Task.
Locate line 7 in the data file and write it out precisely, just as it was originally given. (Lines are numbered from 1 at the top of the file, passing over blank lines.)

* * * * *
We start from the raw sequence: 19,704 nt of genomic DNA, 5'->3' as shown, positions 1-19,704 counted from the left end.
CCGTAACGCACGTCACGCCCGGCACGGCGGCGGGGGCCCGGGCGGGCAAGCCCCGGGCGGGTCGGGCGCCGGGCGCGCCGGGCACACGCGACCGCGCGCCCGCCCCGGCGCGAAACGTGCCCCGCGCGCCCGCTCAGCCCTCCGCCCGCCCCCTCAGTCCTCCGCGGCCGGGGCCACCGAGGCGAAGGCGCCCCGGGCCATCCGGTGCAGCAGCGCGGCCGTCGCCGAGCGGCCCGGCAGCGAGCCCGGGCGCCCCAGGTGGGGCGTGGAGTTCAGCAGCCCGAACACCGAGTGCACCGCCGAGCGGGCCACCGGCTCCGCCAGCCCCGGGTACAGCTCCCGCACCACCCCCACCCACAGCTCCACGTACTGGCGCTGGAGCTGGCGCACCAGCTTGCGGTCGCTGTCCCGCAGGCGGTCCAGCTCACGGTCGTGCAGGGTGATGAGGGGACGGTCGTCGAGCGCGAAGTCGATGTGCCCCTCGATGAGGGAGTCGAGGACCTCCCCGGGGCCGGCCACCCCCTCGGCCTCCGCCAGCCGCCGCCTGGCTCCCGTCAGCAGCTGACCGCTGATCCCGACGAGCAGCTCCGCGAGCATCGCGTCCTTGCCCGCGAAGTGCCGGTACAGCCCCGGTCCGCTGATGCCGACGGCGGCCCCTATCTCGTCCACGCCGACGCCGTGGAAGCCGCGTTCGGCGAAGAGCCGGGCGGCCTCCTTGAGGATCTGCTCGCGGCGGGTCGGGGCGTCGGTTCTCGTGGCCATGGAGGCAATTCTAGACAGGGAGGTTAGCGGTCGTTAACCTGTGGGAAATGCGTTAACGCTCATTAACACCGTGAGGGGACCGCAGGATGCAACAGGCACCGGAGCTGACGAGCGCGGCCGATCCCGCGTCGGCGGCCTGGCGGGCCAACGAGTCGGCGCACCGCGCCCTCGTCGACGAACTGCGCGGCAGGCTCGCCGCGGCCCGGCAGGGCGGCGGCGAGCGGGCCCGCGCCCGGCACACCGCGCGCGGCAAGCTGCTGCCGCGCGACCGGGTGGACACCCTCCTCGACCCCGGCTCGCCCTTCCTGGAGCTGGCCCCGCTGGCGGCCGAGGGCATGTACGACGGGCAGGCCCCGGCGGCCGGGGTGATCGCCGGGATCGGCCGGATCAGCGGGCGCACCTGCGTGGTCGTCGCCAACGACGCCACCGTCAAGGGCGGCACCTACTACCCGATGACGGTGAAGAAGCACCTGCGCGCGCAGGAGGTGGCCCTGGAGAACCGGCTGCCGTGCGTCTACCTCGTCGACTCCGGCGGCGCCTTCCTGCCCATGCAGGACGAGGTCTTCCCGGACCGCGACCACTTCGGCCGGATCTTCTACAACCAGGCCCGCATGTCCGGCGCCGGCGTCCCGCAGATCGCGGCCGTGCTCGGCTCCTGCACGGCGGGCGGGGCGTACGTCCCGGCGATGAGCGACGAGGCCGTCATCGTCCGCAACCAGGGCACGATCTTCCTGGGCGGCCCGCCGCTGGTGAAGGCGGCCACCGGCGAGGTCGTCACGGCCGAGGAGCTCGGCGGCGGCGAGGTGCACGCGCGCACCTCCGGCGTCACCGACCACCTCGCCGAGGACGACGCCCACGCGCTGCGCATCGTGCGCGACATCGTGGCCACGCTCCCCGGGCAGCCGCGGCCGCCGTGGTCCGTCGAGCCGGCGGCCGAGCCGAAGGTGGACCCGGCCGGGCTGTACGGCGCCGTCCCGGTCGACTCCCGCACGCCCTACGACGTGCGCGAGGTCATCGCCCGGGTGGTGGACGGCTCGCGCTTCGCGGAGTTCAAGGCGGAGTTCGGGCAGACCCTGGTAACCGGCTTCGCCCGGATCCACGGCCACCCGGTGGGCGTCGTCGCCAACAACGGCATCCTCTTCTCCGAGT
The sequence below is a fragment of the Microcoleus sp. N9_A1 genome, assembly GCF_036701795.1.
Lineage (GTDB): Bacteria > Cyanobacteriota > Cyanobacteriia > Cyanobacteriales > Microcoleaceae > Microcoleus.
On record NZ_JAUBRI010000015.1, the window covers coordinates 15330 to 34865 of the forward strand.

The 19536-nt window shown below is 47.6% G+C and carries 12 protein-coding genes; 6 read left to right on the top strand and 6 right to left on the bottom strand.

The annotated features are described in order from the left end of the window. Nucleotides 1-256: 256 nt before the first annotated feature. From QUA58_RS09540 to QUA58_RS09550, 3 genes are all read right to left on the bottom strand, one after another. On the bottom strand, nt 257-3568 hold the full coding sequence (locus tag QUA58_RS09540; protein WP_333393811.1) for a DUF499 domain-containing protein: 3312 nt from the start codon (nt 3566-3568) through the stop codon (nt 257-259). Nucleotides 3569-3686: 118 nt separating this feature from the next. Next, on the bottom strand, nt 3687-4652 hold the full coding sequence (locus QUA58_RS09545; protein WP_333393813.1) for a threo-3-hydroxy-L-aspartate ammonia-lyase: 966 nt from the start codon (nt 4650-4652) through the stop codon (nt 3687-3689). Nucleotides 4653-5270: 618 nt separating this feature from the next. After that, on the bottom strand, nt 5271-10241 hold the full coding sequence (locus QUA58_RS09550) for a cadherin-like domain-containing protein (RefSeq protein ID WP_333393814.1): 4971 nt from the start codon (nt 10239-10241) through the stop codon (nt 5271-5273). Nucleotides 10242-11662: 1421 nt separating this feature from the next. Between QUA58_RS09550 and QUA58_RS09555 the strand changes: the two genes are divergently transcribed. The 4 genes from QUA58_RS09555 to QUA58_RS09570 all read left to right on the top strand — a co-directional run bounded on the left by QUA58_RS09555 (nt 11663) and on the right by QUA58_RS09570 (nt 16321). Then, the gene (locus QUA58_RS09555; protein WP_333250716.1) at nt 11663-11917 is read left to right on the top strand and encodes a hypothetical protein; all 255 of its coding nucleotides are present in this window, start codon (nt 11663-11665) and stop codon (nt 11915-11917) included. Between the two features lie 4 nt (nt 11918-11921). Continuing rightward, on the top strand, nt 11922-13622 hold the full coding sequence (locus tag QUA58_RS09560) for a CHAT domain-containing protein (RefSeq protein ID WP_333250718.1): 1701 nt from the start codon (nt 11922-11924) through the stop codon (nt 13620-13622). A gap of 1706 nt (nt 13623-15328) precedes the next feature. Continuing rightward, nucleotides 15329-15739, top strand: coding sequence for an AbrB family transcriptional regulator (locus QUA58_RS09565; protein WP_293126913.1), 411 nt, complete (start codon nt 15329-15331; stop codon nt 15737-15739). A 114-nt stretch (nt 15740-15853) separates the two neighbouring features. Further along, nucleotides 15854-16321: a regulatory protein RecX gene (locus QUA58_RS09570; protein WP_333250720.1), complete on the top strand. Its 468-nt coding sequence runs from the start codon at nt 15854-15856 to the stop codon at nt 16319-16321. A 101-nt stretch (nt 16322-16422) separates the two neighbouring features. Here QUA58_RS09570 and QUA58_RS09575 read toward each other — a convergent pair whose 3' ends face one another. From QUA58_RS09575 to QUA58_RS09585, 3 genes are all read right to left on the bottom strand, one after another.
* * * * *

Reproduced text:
The annotated features are described in order from the left end of the window. Nucleotides 1-256: 256 nt before the first annotated feature. From QUA58_RS09540 to QUA58_RS09550, 3 genes are all read right to left on the bottom strand, one after another. On the bottom strand, nt 257-3568 hold the full coding sequence (locus tag QUA58_RS09540; protein WP_333393811.1) for a DUF499 domain-containing protein: 3312 nt from the start codon (nt 3566-3568) through the stop codon (nt 257-259). Nucleotides 3569-3686: 118 nt separating this feature from the next. Next, on the bottom strand, nt 3687-4652 hold the full coding sequence (locus QUA58_RS09545; protein WP_333393813.1) for a threo-3-hydroxy-L-aspartate ammonia-lyase: 966 nt from the start codon (nt 4650-4652) through the stop codon (nt 3687-3689). Nucleotides 4653-5270: 618 nt separating this feature from the next. After that, on the bottom strand, nt 5271-10241 hold the full coding sequence (locus QUA58_RS09550) for a cadherin-like domain-containing protein (RefSeq protein ID WP_333393814.1): 4971 nt from the start codon (nt 10239-10241) through the stop codon (nt 5271-5273). Nucleotides 10242-11662: 1421 nt separating this feature from the next. Between QUA58_RS09550 and QUA58_RS09555 the strand changes: the two genes are divergently transcribed. The 4 genes from QUA58_RS09555 to QUA58_RS09570 all read left to right on the top strand — a co-directional run bounded on the left by QUA58_RS09555 (nt 11663) and on the right by QUA58_RS09570 (nt 16321). Then, the gene (locus QUA58_RS09555; protein WP_333250716.1) at nt 11663-11917 is read left to right on the top strand and encodes a hypothetical protein; all 255 of its coding nucleotides are present in this window, start codon (nt 11663-11665) and stop codon (nt 11915-11917) included. Between the two features lie 4 nt (nt 11918-11921). Continuing rightward, on the top strand, nt 11922-13622 hold the full coding sequence (locus tag QUA58_RS09560) for a CHAT domain-containing protein (RefSeq protein ID WP_333250718.1): 1701 nt from the start codon (nt 11922-11924) through the stop codon (nt 13620-13622). A gap of 1706 nt (nt 13623-15328) precedes the next feature. Continuing rightward, nucleotides 15329-15739, top strand: coding sequence for an AbrB family transcriptional regulator (locus QUA58_RS09565; protein WP_293126913.1), 411 nt, complete (start codon nt 15329-15331; stop codon nt 15737-15739). A 114-nt stretch (nt 15740-15853) separates the two neighbouring features. Further along, nucleotides 15854-16321: a regulatory protein RecX gene (locus QUA58_RS09570; protein WP_333250720.1), complete on the top strand. Its 468-nt coding sequence runs from the start codon at nt 15854-15856 to the stop codon at nt 16319-16321. A 101-nt stretch (nt 16322-16422) separates the two neighbouring features. Here QUA58_RS09570 and QUA58_RS09575 read toward each other — a convergent pair whose 3' ends face one another. From QUA58_RS09575 to QUA58_RS09585, 3 genes are all read right to left on the bottom strand, one after another.